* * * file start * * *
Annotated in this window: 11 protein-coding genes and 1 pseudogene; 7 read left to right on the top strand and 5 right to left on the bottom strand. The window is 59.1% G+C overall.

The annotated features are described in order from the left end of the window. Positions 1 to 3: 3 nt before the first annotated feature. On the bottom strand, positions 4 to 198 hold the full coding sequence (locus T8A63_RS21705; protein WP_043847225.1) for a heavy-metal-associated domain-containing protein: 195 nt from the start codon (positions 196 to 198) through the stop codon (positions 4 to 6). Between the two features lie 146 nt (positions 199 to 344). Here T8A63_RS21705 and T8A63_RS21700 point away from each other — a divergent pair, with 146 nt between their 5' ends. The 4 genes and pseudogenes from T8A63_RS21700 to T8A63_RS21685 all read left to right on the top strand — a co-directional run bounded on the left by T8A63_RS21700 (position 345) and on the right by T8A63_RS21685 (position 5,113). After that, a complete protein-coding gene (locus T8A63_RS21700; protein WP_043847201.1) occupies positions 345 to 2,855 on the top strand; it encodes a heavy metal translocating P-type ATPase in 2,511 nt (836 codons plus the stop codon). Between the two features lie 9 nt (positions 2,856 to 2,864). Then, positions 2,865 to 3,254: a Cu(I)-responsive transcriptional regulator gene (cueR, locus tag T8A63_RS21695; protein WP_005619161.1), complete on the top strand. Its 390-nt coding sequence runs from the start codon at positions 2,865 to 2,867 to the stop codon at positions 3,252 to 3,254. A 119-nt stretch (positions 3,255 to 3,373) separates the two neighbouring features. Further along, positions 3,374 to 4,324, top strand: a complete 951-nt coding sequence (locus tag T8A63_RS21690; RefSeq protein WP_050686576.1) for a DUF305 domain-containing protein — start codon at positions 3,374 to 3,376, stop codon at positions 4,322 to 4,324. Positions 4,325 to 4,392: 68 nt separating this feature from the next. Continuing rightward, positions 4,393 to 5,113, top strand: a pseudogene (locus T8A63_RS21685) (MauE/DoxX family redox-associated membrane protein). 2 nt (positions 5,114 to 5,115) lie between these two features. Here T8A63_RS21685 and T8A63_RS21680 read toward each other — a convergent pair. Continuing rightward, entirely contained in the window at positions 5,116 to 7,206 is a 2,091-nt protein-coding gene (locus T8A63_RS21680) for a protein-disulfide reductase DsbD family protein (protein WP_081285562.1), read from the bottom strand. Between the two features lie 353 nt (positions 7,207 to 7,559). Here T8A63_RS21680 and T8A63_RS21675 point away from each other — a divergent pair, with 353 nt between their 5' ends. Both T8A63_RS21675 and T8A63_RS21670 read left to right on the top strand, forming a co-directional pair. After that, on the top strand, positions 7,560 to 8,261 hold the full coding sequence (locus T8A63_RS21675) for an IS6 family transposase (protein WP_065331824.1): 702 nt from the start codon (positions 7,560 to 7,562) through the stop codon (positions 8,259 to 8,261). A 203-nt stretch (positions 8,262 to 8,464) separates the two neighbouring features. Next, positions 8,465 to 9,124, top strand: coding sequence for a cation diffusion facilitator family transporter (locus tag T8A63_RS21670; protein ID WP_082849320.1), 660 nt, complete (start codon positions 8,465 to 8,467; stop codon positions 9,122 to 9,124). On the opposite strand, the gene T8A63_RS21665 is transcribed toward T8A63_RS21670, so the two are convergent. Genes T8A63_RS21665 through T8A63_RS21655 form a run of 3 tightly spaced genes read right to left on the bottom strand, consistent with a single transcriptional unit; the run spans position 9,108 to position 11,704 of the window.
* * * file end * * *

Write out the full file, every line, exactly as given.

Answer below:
Annotated in this window: 11 protein-coding genes and 1 pseudogene; 7 read left to right on the top strand and 5 right to left on the bottom strand. The window is 59.1% G+C overall.

The annotated features are described in order from the left end of the window. Positions 1 to 3: 3 nt before the first annotated feature. On the bottom strand, positions 4 to 198 hold the full coding sequence (locus T8A63_RS21705; protein WP_043847225.1) for a heavy-metal-associated domain-containing protein: 195 nt from the start codon (positions 196 to 198) through the stop codon (positions 4 to 6). Between the two features lie 146 nt (positions 199 to 344). Here T8A63_RS21705 and T8A63_RS21700 point away from each other — a divergent pair, with 146 nt between their 5' ends. The 4 genes and pseudogenes from T8A63_RS21700 to T8A63_RS21685 all read left to right on the top strand — a co-directional run bounded on the left by T8A63_RS21700 (position 345) and on the right by T8A63_RS21685 (position 5,113). After that, a complete protein-coding gene (locus T8A63_RS21700; protein WP_043847201.1) occupies positions 345 to 2,855 on the top strand; it encodes a heavy metal translocating P-type ATPase in 2,511 nt (836 codons plus the stop codon). Between the two features lie 9 nt (positions 2,856 to 2,864). Then, positions 2,865 to 3,254: a Cu(I)-responsive transcriptional regulator gene (cueR, locus tag T8A63_RS21695; protein WP_005619161.1), complete on the top strand. Its 390-nt coding sequence runs from the start codon at positions 2,865 to 2,867 to the stop codon at positions 3,252 to 3,254. A 119-nt stretch (positions 3,255 to 3,373) separates the two neighbouring features. Further along, positions 3,374 to 4,324, top strand: a complete 951-nt coding sequence (locus tag T8A63_RS21690; RefSeq protein WP_050686576.1) for a DUF305 domain-containing protein — start codon at positions 3,374 to 3,376, stop codon at positions 4,322 to 4,324. Positions 4,325 to 4,392: 68 nt separating this feature from the next. Continuing rightward, positions 4,393 to 5,113, top strand: a pseudogene (locus T8A63_RS21685) (MauE/DoxX family redox-associated membrane protein). 2 nt (positions 5,114 to 5,115) lie between these two features. Here T8A63_RS21685 and T8A63_RS21680 read toward each other — a convergent pair. Continuing rightward, entirely contained in the window at positions 5,116 to 7,206 is a 2,091-nt protein-coding gene (locus T8A63_RS21680) for a protein-disulfide reductase DsbD family protein (protein WP_081285562.1), read from the bottom strand. Between the two features lie 353 nt (positions 7,207 to 7,559). Here T8A63_RS21680 and T8A63_RS21675 point away from each other — a divergent pair, with 353 nt between their 5' ends. Both T8A63_RS21675 and T8A63_RS21670 read left to right on the top strand, forming a co-directional pair. After that, on the top strand, positions 7,560 to 8,261 hold the full coding sequence (locus T8A63_RS21675) for an IS6 family transposase (protein WP_065331824.1): 702 nt from the start codon (positions 7,560 to 7,562) through the stop codon (positions 8,259 to 8,261). A 203-nt stretch (positions 8,262 to 8,464) separates the two neighbouring features. Next, positions 8,465 to 9,124, top strand: coding sequence for a cation diffusion facilitator family transporter (locus tag T8A63_RS21670; protein ID WP_082849320.1), 660 nt, complete (start codon positions 8,465 to 8,467; stop codon positions 9,122 to 9,124). On the opposite strand, the gene T8A63_RS21665 is transcribed toward T8A63_RS21670, so the two are convergent. Genes T8A63_RS21665 through T8A63_RS21655 form a run of 3 tightly spaced genes read right to left on the bottom strand, consistent with a single transcriptional unit; the run spans position 9,108 to position 11,704 of the window.